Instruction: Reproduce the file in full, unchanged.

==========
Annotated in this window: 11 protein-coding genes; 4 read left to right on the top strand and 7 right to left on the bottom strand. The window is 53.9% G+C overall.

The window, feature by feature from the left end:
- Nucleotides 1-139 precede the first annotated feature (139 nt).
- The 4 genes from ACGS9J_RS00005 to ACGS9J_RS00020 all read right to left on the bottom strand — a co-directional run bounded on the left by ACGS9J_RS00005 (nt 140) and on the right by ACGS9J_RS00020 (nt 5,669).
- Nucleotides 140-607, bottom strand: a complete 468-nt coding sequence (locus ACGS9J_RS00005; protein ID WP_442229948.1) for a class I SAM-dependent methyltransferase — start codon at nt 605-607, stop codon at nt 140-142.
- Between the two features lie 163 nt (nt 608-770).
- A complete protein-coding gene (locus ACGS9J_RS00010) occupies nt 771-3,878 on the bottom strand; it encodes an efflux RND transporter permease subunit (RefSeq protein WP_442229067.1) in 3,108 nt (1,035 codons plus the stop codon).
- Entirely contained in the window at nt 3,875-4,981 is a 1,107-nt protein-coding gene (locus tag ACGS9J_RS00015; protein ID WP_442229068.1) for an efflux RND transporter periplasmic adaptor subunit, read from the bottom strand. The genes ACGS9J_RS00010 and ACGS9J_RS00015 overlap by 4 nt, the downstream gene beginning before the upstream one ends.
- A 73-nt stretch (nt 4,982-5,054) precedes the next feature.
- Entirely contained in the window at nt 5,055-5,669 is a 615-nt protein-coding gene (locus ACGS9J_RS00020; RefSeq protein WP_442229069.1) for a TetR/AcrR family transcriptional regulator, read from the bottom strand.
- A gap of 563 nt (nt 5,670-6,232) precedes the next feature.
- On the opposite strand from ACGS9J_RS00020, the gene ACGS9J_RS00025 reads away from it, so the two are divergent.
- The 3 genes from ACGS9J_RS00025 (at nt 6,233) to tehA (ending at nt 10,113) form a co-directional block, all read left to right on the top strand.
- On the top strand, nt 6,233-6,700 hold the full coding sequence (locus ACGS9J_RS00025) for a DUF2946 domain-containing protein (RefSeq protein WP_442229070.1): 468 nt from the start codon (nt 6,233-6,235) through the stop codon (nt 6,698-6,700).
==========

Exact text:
Annotated in this window: 11 protein-coding genes; 4 read left to right on the top strand and 7 right to left on the bottom strand. The window is 53.9% G+C overall.

The window, feature by feature from the left end:
- Nucleotides 1-139 precede the first annotated feature (139 nt).
- The 4 genes from ACGS9J_RS00005 to ACGS9J_RS00020 all read right to left on the bottom strand — a co-directional run bounded on the left by ACGS9J_RS00005 (nt 140) and on the right by ACGS9J_RS00020 (nt 5,669).
- Nucleotides 140-607, bottom strand: a complete 468-nt coding sequence (locus ACGS9J_RS00005; protein ID WP_442229948.1) for a class I SAM-dependent methyltransferase — start codon at nt 605-607, stop codon at nt 140-142.
- Between the two features lie 163 nt (nt 608-770).
- A complete protein-coding gene (locus ACGS9J_RS00010) occupies nt 771-3,878 on the bottom strand; it encodes an efflux RND transporter permease subunit (RefSeq protein WP_442229067.1) in 3,108 nt (1,035 codons plus the stop codon).
- Entirely contained in the window at nt 3,875-4,981 is a 1,107-nt protein-coding gene (locus tag ACGS9J_RS00015; protein ID WP_442229068.1) for an efflux RND transporter periplasmic adaptor subunit, read from the bottom strand. The genes ACGS9J_RS00010 and ACGS9J_RS00015 overlap by 4 nt, the downstream gene beginning before the upstream one ends.
- A 73-nt stretch (nt 4,982-5,054) precedes the next feature.
- Entirely contained in the window at nt 5,055-5,669 is a 615-nt protein-coding gene (locus ACGS9J_RS00020; RefSeq protein WP_442229069.1) for a TetR/AcrR family transcriptional regulator, read from the bottom strand.
- A gap of 563 nt (nt 5,670-6,232) precedes the next feature.
- On the opposite strand from ACGS9J_RS00020, the gene ACGS9J_RS00025 reads away from it, so the two are divergent.
- The 3 genes from ACGS9J_RS00025 (at nt 6,233) to tehA (ending at nt 10,113) form a co-directional block, all read left to right on the top strand.
- On the top strand, nt 6,233-6,700 hold the full coding sequence (locus ACGS9J_RS00025) for a DUF2946 domain-containing protein (RefSeq protein WP_442229070.1): 468 nt from the start codon (nt 6,233-6,235) through the stop codon (nt 6,698-6,700).